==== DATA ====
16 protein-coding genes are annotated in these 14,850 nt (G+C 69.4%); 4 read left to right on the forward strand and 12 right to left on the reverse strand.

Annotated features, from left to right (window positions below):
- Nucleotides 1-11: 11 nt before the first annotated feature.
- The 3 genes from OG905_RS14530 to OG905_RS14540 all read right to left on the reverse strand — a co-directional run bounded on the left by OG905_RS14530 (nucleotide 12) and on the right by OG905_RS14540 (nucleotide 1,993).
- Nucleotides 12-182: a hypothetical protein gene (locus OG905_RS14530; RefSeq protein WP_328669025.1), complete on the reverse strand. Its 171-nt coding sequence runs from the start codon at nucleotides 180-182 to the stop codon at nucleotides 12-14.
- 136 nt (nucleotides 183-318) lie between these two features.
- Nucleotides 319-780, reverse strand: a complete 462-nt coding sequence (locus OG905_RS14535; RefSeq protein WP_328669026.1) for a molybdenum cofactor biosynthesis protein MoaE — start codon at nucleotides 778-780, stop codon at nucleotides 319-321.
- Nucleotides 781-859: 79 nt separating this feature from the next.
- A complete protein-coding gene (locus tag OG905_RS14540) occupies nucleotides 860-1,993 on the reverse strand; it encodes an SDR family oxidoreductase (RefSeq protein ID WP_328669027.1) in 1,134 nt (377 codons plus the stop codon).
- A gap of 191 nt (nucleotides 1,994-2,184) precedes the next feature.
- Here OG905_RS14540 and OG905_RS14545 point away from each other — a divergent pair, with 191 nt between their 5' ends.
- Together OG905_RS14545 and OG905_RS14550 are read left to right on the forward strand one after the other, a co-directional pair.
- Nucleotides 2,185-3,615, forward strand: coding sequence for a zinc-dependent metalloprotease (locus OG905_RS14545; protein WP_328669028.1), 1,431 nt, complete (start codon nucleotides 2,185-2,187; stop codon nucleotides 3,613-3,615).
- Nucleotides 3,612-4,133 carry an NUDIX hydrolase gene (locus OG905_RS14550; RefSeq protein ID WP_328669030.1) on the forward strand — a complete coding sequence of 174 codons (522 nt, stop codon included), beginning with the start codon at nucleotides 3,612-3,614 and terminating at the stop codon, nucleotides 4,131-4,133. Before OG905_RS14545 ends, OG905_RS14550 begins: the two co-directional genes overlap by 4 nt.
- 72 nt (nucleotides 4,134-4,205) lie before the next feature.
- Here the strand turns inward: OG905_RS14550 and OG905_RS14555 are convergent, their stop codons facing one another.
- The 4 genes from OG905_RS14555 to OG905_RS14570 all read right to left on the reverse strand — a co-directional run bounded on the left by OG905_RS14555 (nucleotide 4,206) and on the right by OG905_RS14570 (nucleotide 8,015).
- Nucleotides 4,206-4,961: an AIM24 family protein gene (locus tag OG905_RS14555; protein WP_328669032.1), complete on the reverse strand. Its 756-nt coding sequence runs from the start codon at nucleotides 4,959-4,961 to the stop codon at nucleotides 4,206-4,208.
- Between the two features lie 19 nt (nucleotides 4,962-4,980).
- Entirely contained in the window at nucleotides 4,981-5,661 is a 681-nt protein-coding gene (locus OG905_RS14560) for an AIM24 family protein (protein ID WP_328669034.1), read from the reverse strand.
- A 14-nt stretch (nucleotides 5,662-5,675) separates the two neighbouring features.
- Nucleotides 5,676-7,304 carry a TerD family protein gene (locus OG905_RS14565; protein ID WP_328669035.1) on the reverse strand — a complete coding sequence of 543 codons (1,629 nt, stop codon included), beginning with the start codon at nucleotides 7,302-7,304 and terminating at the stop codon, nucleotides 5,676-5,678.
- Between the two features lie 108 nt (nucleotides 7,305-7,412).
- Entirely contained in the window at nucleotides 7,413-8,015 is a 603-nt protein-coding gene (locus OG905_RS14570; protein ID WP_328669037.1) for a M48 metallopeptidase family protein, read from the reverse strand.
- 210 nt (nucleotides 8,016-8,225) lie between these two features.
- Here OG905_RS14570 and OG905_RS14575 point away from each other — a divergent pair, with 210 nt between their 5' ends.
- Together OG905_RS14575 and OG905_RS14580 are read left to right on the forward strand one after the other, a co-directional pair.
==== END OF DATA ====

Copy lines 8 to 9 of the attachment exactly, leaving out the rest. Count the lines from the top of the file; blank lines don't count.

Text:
- Nucleotides 781-859: 79 nt separating this feature from the next.
- A complete protein-coding gene (locus tag OG905_RS14540) occupies nucleotides 860-1,993 on the reverse strand; it encodes an SDR family oxidoreductase (RefSeq protein ID WP_328669027.1) in 1,134 nt (377 codons plus the stop codon).